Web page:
This is a sequel article to “future of Syria,” which was published on October 21, 2015. There were predictions made based on news articles written since it started and historical trends. Now, five months have passed and many things have developed since the day it was published. The numbers of refugees are climbing as European countries walk towards far right policies induced by a bogeyman fear that islamic extremism is lurking in every corner, whispering messages of madness into individuals’ ears, which was the result of terroristic attacks that have occurred since the prior article was published. In the defense of national pride, ultraconservatives have raised their blunted witted historical minds to defend their nations; unaware of the similarities they share with other terrorist. They howl and bark at the refugees to go back to a country that lies in rubble that delegates are trying to stitch stone together as people dreadfully wait for food that is only a few miles away from their besieged town.
There are refugees who are fortunate to have the chance to start settling into their new homes and there are others who are unfortunate. Despite the mix experiences, it seems the war is not going to finish any time soon. The longer it progresses; the likelihood of more families settling is an obvious conclusion, for children start to be born or someone gets accustomed to a country. Another factor that may encourage them to refuse moving to Syria is the fact ISIS is not just an organization. It is also a belief system. After the destruction of the establishment, the ideas may linger: for example, Nazism still exists despite losing War World 2 and Al Qaeda still exists from its inception despite the many attacks. The thought of obliterating an establishment would always lead to the fall of a belief is incorrect. A belief may linger till it is viewed as absolutely irrational. Last, after war, a country does not recover as soon as the war is declared finished. There are many steps of recovery that has to occur because the cities, towns, and so on are destroyed. It is not feasible option to return and more so if they are families. Even when the country is nearing its end of recovery, it may start experiencing a rise in unemployment due to the infrastructure jobs not being needed anymore. Therefore, Syria has many pitfalls awaiting them that needs a careful set of policies to avoid possible bad outcomes for the coming days.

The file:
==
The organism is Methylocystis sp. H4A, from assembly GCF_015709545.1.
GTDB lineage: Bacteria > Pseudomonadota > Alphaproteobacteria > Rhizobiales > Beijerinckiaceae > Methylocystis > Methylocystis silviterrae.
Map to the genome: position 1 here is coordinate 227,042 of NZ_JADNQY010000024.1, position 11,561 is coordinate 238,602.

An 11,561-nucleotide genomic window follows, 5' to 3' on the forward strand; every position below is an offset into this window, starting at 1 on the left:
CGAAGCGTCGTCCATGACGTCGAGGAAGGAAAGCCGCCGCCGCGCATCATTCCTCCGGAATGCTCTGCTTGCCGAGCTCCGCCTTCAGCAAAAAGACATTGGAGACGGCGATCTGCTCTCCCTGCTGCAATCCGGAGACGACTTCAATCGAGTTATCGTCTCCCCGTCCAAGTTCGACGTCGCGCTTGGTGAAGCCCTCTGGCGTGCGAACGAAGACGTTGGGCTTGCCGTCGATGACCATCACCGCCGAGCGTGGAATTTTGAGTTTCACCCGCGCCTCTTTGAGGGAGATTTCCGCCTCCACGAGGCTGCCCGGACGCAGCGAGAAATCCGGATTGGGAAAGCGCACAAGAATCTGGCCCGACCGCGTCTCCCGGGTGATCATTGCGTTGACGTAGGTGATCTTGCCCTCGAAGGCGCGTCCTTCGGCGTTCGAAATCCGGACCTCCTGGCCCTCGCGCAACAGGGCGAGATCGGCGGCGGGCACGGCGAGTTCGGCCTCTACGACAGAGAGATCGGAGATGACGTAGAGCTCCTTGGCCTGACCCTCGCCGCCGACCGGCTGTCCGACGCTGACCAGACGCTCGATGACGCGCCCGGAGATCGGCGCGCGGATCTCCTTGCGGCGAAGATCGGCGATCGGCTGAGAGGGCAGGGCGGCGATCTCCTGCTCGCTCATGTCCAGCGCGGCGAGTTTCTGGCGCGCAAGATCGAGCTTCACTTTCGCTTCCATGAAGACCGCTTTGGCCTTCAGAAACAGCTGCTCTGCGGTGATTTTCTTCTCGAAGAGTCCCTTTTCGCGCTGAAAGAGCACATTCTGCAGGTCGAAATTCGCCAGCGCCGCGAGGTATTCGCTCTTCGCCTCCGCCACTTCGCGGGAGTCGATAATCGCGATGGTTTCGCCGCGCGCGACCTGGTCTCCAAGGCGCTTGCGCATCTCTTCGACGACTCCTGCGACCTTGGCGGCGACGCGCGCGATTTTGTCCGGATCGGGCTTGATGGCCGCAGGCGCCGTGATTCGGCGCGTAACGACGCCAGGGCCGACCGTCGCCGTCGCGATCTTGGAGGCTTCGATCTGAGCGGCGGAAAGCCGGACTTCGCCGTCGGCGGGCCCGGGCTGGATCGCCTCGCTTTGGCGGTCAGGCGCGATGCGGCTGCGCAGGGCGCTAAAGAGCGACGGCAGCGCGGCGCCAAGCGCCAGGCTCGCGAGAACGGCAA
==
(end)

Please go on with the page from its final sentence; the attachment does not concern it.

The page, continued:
The influx of refugees has sparked ultraconservatives to renew their belief system. There has been an increasing amount of attacks on someone who is assumed to look Muslims in Europe. In addition, there have been ultraconservative rallies in Europe occurring. Elected officials are starting to utter far right policies: such as, sending the refugees back after the conflict is resolved and charging a fee to refugees. If things progress at this rate, more far right incidents and identity clashes will start appearing in news articles. Europe has become a large pot of water on a small flame that is slowly increasing the heat, which is the start of the moralistic crisis in Europe.
United States has also started to walk towards far right policies by making it more difficult for anyone coming from a country that is deemed to have terrorist activities. This slow action by the United states has left Europe with solving where else the refugees should go. Then Canada has become more welcoming to refugees. In addition, some refugees has relocated to South America, Central America, and other countries, yet news on this matter has been dim.
In sum, the nations of the world need to collaborate together and overcome the adversities at the present moment. If they do not, they risk the chance of being consumed by other problems that are starting to emerge: for example, drought in many different countries, other military factions, sickness, other civil wars, odd global weather patterns and so on. This is translating into budgets being tightly managed due to the limited resources that can be utilized to mitigate the stress of the conflicts.
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